Not sure if I missed this new feature on Facebook due to my focus on the Page (Business/Fan) changes that launched on 3/11/11 or perhaps it was buried in some secret memo, but I happened to stumble across a new tagging capability this week. I’m not sure what my feelings about it are at this point, since this is fresh news for me, but as always, I see both the positive and negative sides to the application.
Facebook users now (eff. 3/11/11) have the ability to use Tagging within comments and not just Status Updates on Profile or Page Walls. Tagging allows you to bring up a list of your direct contacts (friends), Events, Pages, Groups and Apps by using the “@” sign. There is still a limit of six tags to an update or comment and the tags are hyperlinked to the actual Profile, Page, etc. where your “privacy” settings determine what others can see (to a point).
In the social/digital community that I exist in, my friends and colleagues have known for years that there is no such thing as privacy on the web. This new capability should help to really underscore that truism. As a purveyor of social networking sites, social graphs and their culminating social currency and having been raised in the marketing giant world of Procter & Gamble, I totally understand why enabling others to join a conversation is crucial to the spread of the message and the fostering of increased interaction.
But there can be a dark side to this capability. Let’s examine a negative use scenario:
Let’s say Rick is venting about his ex, or boss or neighbor in a Facebook status update and his Facebook Friend Joe thinks it would be funny/malicious to comment on Rick’s post and Tag the ‘vented-about person’ into his comment due to his Friend connection with them. Rick is not friends on Facebook with the person he is venting about, but Joe is, and due to their connection with each other all three parties come together in one moment of potential fire-works.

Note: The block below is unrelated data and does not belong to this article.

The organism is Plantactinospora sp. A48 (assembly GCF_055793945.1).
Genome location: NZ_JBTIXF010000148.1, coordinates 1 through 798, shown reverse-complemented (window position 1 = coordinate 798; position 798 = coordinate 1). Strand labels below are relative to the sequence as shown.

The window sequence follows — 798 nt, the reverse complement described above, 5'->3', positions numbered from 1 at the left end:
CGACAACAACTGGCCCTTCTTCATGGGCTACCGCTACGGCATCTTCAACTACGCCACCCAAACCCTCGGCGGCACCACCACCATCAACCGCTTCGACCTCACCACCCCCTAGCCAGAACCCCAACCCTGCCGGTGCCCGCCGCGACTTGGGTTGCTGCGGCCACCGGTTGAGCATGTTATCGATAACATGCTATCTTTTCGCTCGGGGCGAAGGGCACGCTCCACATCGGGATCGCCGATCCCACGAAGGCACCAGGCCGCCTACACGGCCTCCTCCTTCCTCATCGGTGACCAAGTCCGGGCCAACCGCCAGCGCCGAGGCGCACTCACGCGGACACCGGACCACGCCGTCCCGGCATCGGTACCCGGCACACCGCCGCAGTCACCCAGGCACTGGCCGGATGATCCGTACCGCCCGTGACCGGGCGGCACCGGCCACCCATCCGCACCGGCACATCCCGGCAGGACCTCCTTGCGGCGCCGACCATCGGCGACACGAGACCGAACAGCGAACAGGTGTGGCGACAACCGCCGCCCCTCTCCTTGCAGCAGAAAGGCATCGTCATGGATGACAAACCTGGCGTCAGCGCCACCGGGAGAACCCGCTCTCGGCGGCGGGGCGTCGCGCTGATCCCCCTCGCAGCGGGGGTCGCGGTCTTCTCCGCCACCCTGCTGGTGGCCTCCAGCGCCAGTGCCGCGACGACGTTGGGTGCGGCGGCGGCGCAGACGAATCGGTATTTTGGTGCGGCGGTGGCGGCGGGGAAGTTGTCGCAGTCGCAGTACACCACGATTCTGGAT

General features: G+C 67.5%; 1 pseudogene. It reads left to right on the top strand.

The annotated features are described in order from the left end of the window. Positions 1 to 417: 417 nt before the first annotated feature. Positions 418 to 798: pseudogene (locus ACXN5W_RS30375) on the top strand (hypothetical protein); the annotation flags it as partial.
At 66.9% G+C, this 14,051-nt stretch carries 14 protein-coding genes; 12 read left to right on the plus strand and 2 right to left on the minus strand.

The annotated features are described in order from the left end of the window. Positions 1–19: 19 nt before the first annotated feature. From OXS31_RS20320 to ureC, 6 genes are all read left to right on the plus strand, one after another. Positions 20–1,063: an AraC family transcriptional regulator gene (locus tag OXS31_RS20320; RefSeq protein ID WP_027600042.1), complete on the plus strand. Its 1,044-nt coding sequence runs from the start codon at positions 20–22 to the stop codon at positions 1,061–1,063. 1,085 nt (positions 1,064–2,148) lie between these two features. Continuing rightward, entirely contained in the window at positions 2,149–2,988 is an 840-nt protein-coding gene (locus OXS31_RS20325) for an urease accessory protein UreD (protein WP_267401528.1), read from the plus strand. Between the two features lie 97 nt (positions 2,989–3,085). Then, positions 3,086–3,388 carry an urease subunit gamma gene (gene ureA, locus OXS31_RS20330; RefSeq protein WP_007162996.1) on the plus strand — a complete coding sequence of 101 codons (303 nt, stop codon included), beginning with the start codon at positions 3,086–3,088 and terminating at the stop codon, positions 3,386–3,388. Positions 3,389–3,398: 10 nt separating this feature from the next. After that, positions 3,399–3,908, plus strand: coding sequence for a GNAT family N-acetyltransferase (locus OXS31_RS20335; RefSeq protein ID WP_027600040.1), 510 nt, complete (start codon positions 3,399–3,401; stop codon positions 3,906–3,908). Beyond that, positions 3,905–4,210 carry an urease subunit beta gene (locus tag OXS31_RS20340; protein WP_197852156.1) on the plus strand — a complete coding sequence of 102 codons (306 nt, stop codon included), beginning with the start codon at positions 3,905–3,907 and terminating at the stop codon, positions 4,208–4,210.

As more and more companies (and divorce attorneys!) search for information about potential hires or employees online, then we can clearly see how tagging could be used to someone’s detriment.
As a parent and advocate of raising Digitally Responsible Teens, it has been my personal passion to help educate parents, kids and school administrators on social networking safety and reputation management. Some teens abuse online networking sites and use them as bully pulpits to tear down other teens, often anonymously. Just delve into the postings that go on at Formspring.Me. Some of the things I have seen posted there about other kids go far beyond teasing and enter the realm of bullying and slander. Tagging will be added to my discussion points as I bring my Social Networking Safety/Reputation Management Program for Teens to area parents and schools.
So just a word to the wise, know that everything you say on Facebook can potentially be seen by anyone in the world……